STATE COLLEGE, Pa. – It was a game like no other in college football history, taking a record nine overtimes Saturday before a winner was decided between No. 7 Penn State and 23-point underdog Illinois.
At the end, it was Fighting Illini backup quarterback Brandon Peters hitting Casey Washington with a two-point conversion pass in the ninth overtime to give the visitors the upset, a 20-18 victory over the Nittany Lions before a stunned crowd at Beaver Stadium.
Playing after a bye week, the Lions (5-2, 2-2 Big Ten) looked nothing like the team that defeated two ranked teams in the first half of the season.
Quarterback Sean Clifford, who was injured two weeks ago against Iowa, started and played the entire game but looked to be at less than 100%. He avoided any attempt at running with the football and added to speculation that he suffered a rib injury at Iowa.
Clifford was rather mum when asked about his injury after the game, saying only “I felt fine” and that he was not limited in what he was able to do.
Asked about starting, he said, “It was a decision throughout the week, (Friday) I guess a little bit. (Saturday) getting into it, I was just making sure I was healthy.”
The Fighting Illni (3-5, 2-3) repeatedly shredded the Lions defense on the ground, rushing for 357 yards. Sophomore Chase Brown gained 223 yards on 33 carries.
Penn State didn’t score in the second half, and Illinois tied the game 10-10 on James McCourt’s 37-yard field goal early in the fourth quarter. That’s how it stayed until the overtime.
“Obviously we did not have our guys ready to play,” head coach James Franklin said. “At the end of the day, all that matters is we get the job done, and we did not today, I did not today.”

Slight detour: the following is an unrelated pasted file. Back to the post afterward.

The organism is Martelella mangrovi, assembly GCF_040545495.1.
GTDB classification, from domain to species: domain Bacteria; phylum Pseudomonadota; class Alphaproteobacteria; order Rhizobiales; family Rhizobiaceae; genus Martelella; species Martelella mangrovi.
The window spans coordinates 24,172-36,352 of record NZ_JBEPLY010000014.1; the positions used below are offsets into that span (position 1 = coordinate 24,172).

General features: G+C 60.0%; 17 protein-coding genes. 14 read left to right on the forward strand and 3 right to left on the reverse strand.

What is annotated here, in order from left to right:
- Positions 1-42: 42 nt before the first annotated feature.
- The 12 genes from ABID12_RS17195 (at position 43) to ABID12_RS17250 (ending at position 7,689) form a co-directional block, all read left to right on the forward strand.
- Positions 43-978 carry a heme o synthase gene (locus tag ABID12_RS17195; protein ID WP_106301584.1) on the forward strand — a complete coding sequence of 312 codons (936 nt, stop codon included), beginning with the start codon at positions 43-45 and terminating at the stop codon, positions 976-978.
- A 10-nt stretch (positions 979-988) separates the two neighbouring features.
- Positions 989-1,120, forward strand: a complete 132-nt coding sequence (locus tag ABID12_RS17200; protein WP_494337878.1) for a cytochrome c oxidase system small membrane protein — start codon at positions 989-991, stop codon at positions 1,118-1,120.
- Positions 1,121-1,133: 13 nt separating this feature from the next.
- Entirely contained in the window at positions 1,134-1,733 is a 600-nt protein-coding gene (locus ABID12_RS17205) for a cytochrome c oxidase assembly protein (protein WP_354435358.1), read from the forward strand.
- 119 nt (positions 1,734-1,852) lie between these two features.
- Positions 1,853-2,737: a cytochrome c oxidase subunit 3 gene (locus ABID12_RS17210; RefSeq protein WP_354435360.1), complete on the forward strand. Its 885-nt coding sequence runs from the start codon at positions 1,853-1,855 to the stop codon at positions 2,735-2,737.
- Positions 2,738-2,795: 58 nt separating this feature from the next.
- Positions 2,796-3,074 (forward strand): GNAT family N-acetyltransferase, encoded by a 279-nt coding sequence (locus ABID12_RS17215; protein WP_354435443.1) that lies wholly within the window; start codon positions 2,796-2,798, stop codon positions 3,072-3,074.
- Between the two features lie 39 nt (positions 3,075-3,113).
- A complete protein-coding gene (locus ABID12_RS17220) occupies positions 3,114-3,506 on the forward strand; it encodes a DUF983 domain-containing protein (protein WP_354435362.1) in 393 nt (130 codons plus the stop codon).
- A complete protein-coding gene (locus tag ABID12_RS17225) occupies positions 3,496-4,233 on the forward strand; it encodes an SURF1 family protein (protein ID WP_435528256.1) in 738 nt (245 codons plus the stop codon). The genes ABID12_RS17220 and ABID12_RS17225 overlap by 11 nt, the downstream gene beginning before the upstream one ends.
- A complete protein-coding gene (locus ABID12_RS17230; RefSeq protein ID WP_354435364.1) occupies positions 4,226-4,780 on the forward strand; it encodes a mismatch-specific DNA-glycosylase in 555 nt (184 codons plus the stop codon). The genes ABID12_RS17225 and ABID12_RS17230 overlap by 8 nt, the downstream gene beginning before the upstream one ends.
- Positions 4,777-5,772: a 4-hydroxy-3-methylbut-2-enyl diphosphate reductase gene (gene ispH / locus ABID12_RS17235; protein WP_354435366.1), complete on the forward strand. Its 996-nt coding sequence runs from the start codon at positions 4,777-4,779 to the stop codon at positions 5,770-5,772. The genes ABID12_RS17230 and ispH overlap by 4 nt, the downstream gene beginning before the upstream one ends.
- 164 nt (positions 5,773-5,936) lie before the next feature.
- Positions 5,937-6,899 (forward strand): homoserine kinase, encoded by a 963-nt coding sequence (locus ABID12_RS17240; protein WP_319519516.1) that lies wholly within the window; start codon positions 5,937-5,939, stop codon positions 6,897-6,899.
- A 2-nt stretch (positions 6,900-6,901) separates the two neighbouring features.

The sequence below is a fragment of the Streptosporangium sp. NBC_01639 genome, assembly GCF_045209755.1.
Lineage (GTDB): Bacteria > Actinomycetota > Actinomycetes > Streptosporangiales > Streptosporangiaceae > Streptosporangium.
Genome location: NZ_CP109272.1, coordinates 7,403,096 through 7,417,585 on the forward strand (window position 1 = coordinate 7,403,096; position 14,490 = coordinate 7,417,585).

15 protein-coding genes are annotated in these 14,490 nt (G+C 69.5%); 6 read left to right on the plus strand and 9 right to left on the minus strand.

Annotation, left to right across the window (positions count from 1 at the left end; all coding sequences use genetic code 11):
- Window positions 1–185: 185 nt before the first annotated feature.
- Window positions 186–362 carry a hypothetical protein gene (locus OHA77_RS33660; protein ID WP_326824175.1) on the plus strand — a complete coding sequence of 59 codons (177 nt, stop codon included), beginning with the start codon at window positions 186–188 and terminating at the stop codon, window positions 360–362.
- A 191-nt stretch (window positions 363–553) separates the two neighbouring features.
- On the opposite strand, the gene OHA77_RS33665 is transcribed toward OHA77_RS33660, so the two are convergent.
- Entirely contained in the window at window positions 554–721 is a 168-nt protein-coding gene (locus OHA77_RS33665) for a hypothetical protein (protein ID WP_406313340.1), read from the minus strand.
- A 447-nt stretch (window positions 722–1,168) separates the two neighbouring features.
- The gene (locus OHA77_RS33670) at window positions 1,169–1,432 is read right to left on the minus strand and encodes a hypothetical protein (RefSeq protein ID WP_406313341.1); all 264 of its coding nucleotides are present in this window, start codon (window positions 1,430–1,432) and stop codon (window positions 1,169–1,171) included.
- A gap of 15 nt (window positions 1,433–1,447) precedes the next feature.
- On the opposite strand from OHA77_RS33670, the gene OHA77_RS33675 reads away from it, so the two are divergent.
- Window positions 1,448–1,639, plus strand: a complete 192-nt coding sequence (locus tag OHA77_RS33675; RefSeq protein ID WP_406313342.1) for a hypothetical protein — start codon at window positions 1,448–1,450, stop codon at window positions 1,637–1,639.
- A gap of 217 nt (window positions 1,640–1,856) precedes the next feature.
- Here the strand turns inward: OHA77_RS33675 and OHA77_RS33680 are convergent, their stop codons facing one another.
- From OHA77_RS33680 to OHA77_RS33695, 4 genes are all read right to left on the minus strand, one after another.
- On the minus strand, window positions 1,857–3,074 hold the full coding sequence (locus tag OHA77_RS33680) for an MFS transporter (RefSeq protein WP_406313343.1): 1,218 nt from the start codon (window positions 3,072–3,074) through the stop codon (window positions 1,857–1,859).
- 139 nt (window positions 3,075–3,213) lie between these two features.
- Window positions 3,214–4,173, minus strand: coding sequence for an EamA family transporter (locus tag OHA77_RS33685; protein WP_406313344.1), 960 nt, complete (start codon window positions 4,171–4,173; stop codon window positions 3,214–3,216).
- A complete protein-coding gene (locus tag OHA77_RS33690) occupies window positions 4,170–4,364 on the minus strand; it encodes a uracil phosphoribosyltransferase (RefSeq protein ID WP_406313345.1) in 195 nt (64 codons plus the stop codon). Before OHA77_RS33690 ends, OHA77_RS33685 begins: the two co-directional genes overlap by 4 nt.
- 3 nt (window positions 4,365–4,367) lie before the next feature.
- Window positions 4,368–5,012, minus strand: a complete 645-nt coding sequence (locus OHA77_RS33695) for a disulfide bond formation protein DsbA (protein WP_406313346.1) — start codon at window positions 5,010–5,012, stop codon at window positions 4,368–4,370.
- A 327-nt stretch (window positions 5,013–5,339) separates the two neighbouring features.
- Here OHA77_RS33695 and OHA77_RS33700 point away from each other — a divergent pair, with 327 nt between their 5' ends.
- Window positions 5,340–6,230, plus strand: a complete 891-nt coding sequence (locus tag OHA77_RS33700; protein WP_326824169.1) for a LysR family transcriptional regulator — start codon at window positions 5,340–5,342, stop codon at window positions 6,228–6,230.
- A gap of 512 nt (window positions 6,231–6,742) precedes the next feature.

Under the new overtime rules, teams get only two possessions from the opponent’s 25-yard line, and then the period becomes a dual of two-point conversion attempts from the 3. So when McCourt and Penn State’s Jordan Stout exchanged field goals in the first two OTs, the two teams pulled out their best short-yardage plays.
The crazy thing was, each team ran seven plays, with the Lions going 1-for-7 and Illinois 2-for-7. Each team scored in the eighth overtime, with Peters flipping a pass to Isaiah Williams on jet-sweep action to make it 18-16, and Penn State answering on Noah Cain’s run up the middle to force a ninth extra period.
Clifford couldn’t connect with Parker Washington on the Lions’ try, and the Fighting Illini sent everyone home with Peters’ pass to Washington in the back of the end zone.
The mystery was solved
Yes, that was Clifford starting the game at quarterback for Penn State, two weeks after suffering an undisclosed injury after a big hit at Iowa. The fifth-year senior had one streak on the Nittany Lions’ first touchdown drive, completing three passes for 89 yards including a 42-yard touchdown strike to KeAndre Lambert-Smith in the first quarter. But it was clear after that that Clifford was not 100%, missing passes that he usually hits. After the TD drive, he completed just 3 of his next 12 passes for 40 yards. That, coupled with the lack of a running game (again!) made it a bad day for the Lions’ offense. He also took his share of hits, with an apparent late hit that wasn’t called leaving him a little shaken.
Life without Mustipher
Defensive tackle PJ Mustipher, out for the season with an apparent knee injury, encouraged his teammates from his scooter in pregame warmups. But it didn’t help his buddies on the defensive line that struggled all day with Illinois’ running game. Sophomore Chase Brown gashed the defense, repeatedly making it into the second level, and 240-pound freshman Josh McCray showed versatility running between the tackles and on the edge. Brown finished with 223 yards on 33 carries and scored a touchdown, and McCray added 142 yards on 22 carries. Illinois passed for only 38 yards on eight completions in 21 attempts.
As bizarre as it gets
The game officials didn’t really have a good day in the opinion of Penn State fans, but they really stepped front and center on an Illinois drive early in the fourth quarter that saw penalty flags take two touchdowns by the Fighting Illini off the board. The officials flagged Illinois for an ineligible man downfield on the first touchdown, then came up with a second penalty – offensive pass interference – after another conference. Brown fixed that with a 14-yard touchdown run, but Illinois was assessed a holding penalty. The drive ended on a 37-yard field goal by McCourt that tied the game at 10 with 11:49 to play in the fourth quarter.